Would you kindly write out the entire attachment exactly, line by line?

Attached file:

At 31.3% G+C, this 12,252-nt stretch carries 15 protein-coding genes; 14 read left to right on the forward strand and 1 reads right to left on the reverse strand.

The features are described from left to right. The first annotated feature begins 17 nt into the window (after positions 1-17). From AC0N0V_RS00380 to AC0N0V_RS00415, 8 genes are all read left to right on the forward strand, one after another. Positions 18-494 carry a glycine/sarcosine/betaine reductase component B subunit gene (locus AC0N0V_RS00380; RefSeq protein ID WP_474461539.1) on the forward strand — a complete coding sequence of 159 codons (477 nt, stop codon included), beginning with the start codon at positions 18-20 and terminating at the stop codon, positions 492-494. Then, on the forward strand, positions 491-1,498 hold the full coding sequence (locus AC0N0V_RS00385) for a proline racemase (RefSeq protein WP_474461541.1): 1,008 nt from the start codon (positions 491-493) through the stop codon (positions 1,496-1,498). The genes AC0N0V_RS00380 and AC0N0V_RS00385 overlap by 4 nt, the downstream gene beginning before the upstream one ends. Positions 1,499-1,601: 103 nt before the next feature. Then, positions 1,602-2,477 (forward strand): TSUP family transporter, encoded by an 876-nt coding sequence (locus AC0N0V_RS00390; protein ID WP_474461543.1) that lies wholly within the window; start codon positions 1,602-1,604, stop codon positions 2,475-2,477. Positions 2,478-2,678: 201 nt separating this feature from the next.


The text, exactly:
At 31.3% G+C, this 12,252-nt stretch carries 15 protein-coding genes; 14 read left to right on the forward strand and 1 reads right to left on the reverse strand.

The features are described from left to right. The first annotated feature begins 17 nt into the window (after positions 1-17). From AC0N0V_RS00380 to AC0N0V_RS00415, 8 genes are all read left to right on the forward strand, one after another. Positions 18-494 carry a glycine/sarcosine/betaine reductase component B subunit gene (locus AC0N0V_RS00380; RefSeq protein ID WP_474461539.1) on the forward strand — a complete coding sequence of 159 codons (477 nt, stop codon included), beginning with the start codon at positions 18-20 and terminating at the stop codon, positions 492-494. Then, on the forward strand, positions 491-1,498 hold the full coding sequence (locus AC0N0V_RS00385) for a proline racemase (RefSeq protein WP_474461541.1): 1,008 nt from the start codon (positions 491-493) through the stop codon (positions 1,496-1,498). The genes AC0N0V_RS00380 and AC0N0V_RS00385 overlap by 4 nt, the downstream gene beginning before the upstream one ends. Positions 1,499-1,601: 103 nt before the next feature. Then, positions 1,602-2,477 (forward strand): TSUP family transporter, encoded by an 876-nt coding sequence (locus AC0N0V_RS00390; protein ID WP_474461543.1) that lies wholly within the window; start codon positions 1,602-1,604, stop codon positions 2,475-2,477. Positions 2,478-2,678: 201 nt separating this feature from the next.